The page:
The SARS-CoV-2 virus
Coronaviruses are a large family of viruses, which cause diseases ranging from the common cold (some seasonal viruses are Coronaviruses) to more severe diseases such as MERS-COV or SARS.
The virus identified in January 2020 in China is a new Coronavirus, named SARS-CoV-2. The disease caused by this coronavirus has been named COVID-19 by the World Health Organization – WHO. Since March 11, 2020, the WHO calls the global situation of COVID-19 a pandemic; i.e. the epidemic is now global.
- Find answers to frequently asked questions about the pandemic.
- Our actions in response to the COVID-19 pandemic
The Ebola virus
Ebola virus disease (formerly known as Ebola haemorrhagic fever) is a serious, often fatal disease in humans. The virus is transmitted to humans from wild animals and then spreads to people through human-to-human transmission. The first outbreaks of Ebola disease occurred in remote villages in central Africa, close to tropical forests, but the recent outbreak in West Africa affected large urban centres as well as rural areas.
The average case-fatality rate is about 50%. In previous outbreaks, rates have ranged from 25% to 90%. Community participation is essential to contain outbreaks. To be effective, control must be based on a combination of interventions: case management, surveillance and contact tracing, quality laboratory services, safe burials and social mobilization. Early supportive care focusing on rehydration and symptomatic treatment improves survival rates.
No approved treatment has yet been shown to neutralize the virus, but several treatments (blood derivatives, immunologic or drug therapies) are being investigated. There is currently no licensed vaccine against Ebola disease, but two candidates are being evaluated.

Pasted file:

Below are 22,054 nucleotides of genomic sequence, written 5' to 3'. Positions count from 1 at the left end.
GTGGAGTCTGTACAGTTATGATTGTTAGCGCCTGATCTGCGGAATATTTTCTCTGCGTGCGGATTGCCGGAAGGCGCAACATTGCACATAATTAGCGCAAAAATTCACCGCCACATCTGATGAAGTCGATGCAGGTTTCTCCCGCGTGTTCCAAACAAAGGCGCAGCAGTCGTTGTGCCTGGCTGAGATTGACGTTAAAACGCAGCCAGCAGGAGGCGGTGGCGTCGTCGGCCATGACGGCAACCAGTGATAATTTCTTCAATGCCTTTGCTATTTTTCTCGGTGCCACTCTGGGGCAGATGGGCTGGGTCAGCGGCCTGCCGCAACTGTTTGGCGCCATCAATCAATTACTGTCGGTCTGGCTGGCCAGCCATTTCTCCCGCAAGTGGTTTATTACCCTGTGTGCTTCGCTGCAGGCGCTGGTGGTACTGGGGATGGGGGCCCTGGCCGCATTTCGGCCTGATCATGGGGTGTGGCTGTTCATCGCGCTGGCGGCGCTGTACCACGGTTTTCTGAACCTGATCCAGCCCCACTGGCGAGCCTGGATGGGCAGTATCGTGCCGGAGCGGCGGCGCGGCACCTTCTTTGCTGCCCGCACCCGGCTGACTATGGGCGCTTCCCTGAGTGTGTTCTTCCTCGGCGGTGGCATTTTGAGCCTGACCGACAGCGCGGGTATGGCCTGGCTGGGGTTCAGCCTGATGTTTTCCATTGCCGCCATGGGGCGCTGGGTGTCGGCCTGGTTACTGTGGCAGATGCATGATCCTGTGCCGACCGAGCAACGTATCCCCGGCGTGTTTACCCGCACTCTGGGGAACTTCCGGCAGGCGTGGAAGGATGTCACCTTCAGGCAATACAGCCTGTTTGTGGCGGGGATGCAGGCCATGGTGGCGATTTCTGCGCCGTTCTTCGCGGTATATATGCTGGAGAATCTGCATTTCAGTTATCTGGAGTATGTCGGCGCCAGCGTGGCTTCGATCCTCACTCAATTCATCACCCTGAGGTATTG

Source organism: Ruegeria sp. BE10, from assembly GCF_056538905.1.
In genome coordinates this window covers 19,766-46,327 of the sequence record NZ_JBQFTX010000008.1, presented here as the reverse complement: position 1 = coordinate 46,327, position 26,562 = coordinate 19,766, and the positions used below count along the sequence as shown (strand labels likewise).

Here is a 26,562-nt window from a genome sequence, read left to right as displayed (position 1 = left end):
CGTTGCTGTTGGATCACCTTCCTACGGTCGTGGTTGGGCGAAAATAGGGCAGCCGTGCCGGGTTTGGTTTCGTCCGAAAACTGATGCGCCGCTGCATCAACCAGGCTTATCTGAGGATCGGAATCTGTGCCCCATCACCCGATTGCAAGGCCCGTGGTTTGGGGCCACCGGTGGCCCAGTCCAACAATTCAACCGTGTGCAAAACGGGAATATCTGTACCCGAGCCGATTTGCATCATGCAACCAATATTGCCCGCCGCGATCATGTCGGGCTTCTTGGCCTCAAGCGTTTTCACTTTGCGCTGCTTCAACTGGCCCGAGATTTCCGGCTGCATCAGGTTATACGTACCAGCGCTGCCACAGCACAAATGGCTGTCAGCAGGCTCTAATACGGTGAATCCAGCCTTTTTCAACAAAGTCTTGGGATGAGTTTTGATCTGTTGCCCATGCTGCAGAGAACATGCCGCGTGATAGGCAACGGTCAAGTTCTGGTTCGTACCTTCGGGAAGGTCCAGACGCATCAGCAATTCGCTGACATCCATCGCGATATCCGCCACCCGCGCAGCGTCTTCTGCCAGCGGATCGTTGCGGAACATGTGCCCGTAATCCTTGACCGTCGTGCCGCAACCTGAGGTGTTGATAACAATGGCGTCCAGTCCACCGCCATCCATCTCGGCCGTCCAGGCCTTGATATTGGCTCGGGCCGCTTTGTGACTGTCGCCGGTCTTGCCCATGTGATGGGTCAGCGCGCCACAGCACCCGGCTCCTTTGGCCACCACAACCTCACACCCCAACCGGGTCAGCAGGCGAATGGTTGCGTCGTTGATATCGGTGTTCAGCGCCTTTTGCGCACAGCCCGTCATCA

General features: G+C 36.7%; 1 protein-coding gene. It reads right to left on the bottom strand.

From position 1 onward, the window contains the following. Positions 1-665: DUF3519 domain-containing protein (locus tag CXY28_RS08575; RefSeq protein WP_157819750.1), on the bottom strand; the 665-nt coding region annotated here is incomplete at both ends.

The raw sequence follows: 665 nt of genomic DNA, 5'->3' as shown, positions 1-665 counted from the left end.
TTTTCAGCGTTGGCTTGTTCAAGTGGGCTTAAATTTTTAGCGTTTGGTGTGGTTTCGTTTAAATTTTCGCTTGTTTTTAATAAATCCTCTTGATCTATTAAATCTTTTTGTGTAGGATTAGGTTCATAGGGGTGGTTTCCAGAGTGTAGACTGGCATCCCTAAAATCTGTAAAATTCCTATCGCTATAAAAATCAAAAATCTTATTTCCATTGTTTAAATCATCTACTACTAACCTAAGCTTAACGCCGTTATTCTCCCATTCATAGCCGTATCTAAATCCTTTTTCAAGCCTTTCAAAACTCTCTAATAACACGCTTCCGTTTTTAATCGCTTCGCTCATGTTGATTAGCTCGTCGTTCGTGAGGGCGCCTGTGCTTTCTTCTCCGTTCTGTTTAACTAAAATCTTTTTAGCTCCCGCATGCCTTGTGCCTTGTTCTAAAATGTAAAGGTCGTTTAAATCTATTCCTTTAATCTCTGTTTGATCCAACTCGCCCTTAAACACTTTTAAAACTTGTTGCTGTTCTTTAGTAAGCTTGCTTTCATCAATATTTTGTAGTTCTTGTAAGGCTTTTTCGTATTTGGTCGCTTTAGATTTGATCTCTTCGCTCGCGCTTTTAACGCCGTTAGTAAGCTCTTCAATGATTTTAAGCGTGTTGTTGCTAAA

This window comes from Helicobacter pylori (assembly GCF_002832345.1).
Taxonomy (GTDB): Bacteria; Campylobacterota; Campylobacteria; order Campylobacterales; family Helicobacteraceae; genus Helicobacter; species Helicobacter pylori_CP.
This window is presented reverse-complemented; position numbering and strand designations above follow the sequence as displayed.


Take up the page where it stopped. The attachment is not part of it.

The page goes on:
Health workers were hit hard by the outbreak of Ebola disease in West Africa, working tirelessly to care for the sick and risking their lives every time they went to work. According to a WHO report on infection among health workers, the risk of Ebola infection is between 21 and 32 times greater for health workers than for the general population.
Solthis has therefore committed to its local and international partners to support the new measures to protect healthcare workers and patients in line with the national Ebola response plans in these two countries by providing training for healthcare workers, technical assistance to check the availability of protective equipment in HIV units and monitoring the implementation of prevention measures in the HIV units of the sites targeted by the project.
- Find out about our response actions in Guinea and Sierra Leone
- Learn more about the TWIN 2H Infection Prevention and Control (ICP) & Hospital Hygiene project (phase 1 and 2).
- Find all our scientific publications and interventions